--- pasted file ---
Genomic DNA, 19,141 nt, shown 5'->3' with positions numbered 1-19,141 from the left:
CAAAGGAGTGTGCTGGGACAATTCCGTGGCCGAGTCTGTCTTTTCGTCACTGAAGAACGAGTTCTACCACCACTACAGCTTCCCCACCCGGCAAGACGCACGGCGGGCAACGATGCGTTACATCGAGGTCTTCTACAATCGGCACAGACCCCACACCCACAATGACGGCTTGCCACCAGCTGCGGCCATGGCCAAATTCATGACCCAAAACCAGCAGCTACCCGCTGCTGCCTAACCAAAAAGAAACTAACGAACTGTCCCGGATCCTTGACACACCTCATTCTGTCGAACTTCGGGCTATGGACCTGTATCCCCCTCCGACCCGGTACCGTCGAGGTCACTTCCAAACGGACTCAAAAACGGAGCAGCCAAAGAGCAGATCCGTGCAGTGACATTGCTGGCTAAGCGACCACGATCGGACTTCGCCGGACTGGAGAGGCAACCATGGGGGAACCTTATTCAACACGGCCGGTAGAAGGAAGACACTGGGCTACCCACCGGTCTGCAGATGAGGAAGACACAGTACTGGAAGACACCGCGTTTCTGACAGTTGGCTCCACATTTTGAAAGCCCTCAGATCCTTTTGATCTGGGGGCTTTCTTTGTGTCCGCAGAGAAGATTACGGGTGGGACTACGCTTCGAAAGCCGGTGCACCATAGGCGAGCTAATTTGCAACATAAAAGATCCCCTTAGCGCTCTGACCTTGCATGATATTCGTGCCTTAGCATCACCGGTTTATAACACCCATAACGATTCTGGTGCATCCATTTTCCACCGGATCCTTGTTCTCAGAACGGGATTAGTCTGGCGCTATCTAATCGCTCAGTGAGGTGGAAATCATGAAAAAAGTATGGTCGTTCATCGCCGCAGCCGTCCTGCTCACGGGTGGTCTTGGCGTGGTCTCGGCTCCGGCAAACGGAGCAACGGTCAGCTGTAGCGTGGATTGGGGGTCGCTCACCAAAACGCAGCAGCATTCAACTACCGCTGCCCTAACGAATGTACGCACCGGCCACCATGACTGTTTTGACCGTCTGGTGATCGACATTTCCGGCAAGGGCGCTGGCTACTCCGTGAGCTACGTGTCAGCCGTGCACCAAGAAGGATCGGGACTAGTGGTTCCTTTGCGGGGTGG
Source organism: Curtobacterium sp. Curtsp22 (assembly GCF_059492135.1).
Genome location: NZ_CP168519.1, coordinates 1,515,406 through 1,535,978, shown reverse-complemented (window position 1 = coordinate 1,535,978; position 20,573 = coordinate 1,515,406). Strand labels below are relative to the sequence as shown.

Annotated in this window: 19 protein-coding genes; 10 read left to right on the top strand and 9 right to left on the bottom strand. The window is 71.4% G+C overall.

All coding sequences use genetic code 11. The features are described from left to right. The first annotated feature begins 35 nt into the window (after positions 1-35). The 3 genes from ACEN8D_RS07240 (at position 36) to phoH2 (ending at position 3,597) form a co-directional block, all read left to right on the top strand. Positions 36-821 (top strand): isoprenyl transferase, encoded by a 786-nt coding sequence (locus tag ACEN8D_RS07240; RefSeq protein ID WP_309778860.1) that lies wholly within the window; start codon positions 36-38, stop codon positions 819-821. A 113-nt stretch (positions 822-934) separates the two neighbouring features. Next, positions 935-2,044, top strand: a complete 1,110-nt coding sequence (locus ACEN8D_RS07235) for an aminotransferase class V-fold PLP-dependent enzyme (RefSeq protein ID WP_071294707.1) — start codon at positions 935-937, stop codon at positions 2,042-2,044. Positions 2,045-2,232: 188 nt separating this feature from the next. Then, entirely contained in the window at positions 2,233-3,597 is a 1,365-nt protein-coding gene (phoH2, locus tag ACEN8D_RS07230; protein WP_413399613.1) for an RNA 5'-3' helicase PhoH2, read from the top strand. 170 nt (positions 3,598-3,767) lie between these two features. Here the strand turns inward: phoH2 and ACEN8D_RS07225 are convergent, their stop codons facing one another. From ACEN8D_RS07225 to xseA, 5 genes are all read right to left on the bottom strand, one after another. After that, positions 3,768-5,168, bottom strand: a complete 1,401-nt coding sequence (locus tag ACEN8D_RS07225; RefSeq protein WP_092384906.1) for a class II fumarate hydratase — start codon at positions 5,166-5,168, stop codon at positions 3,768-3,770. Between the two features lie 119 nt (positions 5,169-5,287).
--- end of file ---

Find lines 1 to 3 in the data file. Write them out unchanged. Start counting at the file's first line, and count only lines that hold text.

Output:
Genomic DNA, 19,141 nt, shown 5'->3' with positions numbered 1-19,141 from the left:
CAAAGGAGTGTGCTGGGACAATTCCGTGGCCGAGTCTGTCTTTTCGTCACTGAAGAACGAGTTCTACCACCACTACAGCTTCCCCACCCGGCAAGACGCACGGCGGGCAACGATGCGTTACATCGAGGTCTTCTACAATCGGCACAGACCCCACACCCACAATGACGGCTTGCCACCAGCTGCGGCCATGGCCAAATTCATGACCCAAAACCAGCAGCTACCCGCTGCTGCCTAACCAAAAAGAAACTAACGAACTGTCCCGGATCCTTGACACACCTCATTCTGTCGAACTTCGGGCTATGGACCTGTATCCCCCTCCGACCCGGTACCGTCGAGGTCACTTCCAAACGGACTCAAAAACGGAGCAGCCAAAGAGCAGATCCGTGCAGTGACATTGCTGGCTAAGCGACCACGATCGGACTTCGCCGGACTGGAGAGGCAACCATGGGGGAACCTTATTCAACACGGCCGGTAGAAGGAAGACACTGGGCTACCCACCGGTCTGCAGATGAGGAAGACACAGTACTGGAAGACACCGCGTTTCTGACAGTTGGCTCCACATTTTGAAAGCCCTCAGATCCTTTTGATCTGGGGGCTTTCTTTGTGTCCGCAGAGAAGATTACGGGTGGGACTACGCTTCGAAAGCCGGTGCACCATAGGCGAGCTAATTTGCAACATAAAAGATCCCCTTAGCGCTCTGACCTTGCATGATATTCGTGCCTTAGCATCACCGGTTTATAACACCCATAACGATTCTGGTGCATCCATTTTCCACCGGATCCTTGTTCTCAGAACGGGATTAGTCTGGCGCTATCTAATCGCTCAGTGAGGTGGAAATCATGAAAAAAGTATGGTCGTTCATCGCCGCAGCCGTCCTGCTCACGGGTGGTCTTGGCGTGGTCTCGGCTCCGGCAAACGGAGCAACGGTCAGCTGTAGCGTGGATTGGGGGTCGCTCACCAAAACGCAGCAGCATTCAACTACCGCTGCCCTAACGAATGTACGCACCGGCCACCATGACTGTTTTGACCGTCTGGTGATCGACATTTCCGGCAAGGGCGCTGGCTACTCCGTGAGCTACGTGTCAGCCGTGCACCAAGAAGGATCGGGACTAGTGGTTCCTTTGCGGGGTGG
Source organism: Curtobacterium sp. Curtsp22 (assembly GCF_059492135.1).